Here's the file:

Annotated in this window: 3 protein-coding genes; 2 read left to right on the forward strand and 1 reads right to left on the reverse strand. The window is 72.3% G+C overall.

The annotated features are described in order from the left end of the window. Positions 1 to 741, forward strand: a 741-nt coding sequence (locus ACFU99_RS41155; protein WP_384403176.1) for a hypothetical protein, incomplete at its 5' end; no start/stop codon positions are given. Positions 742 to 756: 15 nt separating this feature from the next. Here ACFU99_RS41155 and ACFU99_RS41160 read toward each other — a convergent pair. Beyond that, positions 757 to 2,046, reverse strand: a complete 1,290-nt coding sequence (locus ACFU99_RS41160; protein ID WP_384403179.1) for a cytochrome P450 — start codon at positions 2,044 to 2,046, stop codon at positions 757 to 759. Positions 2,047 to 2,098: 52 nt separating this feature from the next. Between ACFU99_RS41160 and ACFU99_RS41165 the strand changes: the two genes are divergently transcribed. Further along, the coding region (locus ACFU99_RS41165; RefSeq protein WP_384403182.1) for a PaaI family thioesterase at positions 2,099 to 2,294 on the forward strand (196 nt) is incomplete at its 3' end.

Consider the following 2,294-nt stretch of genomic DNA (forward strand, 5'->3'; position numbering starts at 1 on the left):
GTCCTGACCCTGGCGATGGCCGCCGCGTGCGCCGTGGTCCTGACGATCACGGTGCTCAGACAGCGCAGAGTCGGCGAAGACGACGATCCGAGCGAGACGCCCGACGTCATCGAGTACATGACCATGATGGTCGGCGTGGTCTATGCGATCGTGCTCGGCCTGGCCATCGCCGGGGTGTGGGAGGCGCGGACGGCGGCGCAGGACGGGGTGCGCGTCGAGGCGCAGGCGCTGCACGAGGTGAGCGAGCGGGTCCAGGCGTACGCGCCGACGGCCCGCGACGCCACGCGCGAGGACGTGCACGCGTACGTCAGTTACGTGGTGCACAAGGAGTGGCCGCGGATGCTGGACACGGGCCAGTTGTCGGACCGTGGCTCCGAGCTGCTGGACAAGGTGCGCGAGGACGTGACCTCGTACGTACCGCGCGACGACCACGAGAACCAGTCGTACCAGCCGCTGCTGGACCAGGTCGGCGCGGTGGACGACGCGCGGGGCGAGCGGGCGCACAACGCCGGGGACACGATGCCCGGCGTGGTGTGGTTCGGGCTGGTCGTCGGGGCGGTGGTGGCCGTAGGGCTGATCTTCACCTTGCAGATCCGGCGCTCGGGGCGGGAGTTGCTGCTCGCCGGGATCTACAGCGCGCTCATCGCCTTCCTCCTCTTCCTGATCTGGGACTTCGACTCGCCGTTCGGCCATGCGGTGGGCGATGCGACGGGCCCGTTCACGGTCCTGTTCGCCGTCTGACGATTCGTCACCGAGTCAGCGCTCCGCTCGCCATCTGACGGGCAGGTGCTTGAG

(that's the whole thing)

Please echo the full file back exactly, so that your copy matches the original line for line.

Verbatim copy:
Annotated in this window: 3 protein-coding genes; 2 read left to right on the forward strand and 1 reads right to left on the reverse strand. The window is 72.3% G+C overall.

The annotated features are described in order from the left end of the window. Positions 1 to 741, forward strand: a 741-nt coding sequence (locus ACFU99_RS41155; protein WP_384403176.1) for a hypothetical protein, incomplete at its 5' end; no start/stop codon positions are given. Positions 742 to 756: 15 nt separating this feature from the next. Here ACFU99_RS41155 and ACFU99_RS41160 read toward each other — a convergent pair. Beyond that, positions 757 to 2,046, reverse strand: a complete 1,290-nt coding sequence (locus ACFU99_RS41160; protein ID WP_384403179.1) for a cytochrome P450 — start codon at positions 2,044 to 2,046, stop codon at positions 757 to 759. Positions 2,047 to 2,098: 52 nt separating this feature from the next. Between ACFU99_RS41160 and ACFU99_RS41165 the strand changes: the two genes are divergently transcribed. Further along, the coding region (locus ACFU99_RS41165; RefSeq protein WP_384403182.1) for a PaaI family thioesterase at positions 2,099 to 2,294 on the forward strand (196 nt) is incomplete at its 3' end.

Consider the following 2,294-nt stretch of genomic DNA (forward strand, 5'->3'; position numbering starts at 1 on the left):
GTCCTGACCCTGGCGATGGCCGCCGCGTGCGCCGTGGTCCTGACGATCACGGTGCTCAGACAGCGCAGAGTCGGCGAAGACGACGATCCGAGCGAGACGCCCGACGTCATCGAGTACATGACCATGATGGTCGGCGTGGTCTATGCGATCGTGCTCGGCCTGGCCATCGCCGGGGTGTGGGAGGCGCGGACGGCGGCGCAGGACGGGGTGCGCGTCGAGGCGCAGGCGCTGCACGAGGTGAGCGAGCGGGTCCAGGCGTACGCGCCGACGGCCCGCGACGCCACGCGCGAGGACGTGCACGCGTACGTCAGTTACGTGGTGCACAAGGAGTGGCCGCGGATGCTGGACACGGGCCAGTTGTCGGACCGTGGCTCCGAGCTGCTGGACAAGGTGCGCGAGGACGTGACCTCGTACGTACCGCGCGACGACCACGAGAACCAGTCGTACCAGCCGCTGCTGGACCAGGTCGGCGCGGTGGACGACGCGCGGGGCGAGCGGGCGCACAACGCCGGGGACACGATGCCCGGCGTGGTGTGGTTCGGGCTGGTCGTCGGGGCGGTGGTGGCCGTAGGGCTGATCTTCACCTTGCAGATCCGGCGCTCGGGGCGGGAGTTGCTGCTCGCCGGGATCTACAGCGCGCTCATCGCCTTCCTCCTCTTCCTGATCTGGGACTTCGACTCGCCGTTCGGCCATGCGGTGGGCGATGCGACGGGCCCGTTCACGGTCCTGTTCGCCGTCTGACGATTCGTCACCGAGTCAGCGCTCCGCTCGCCATCTGACGGGCAGGTGCTTGAG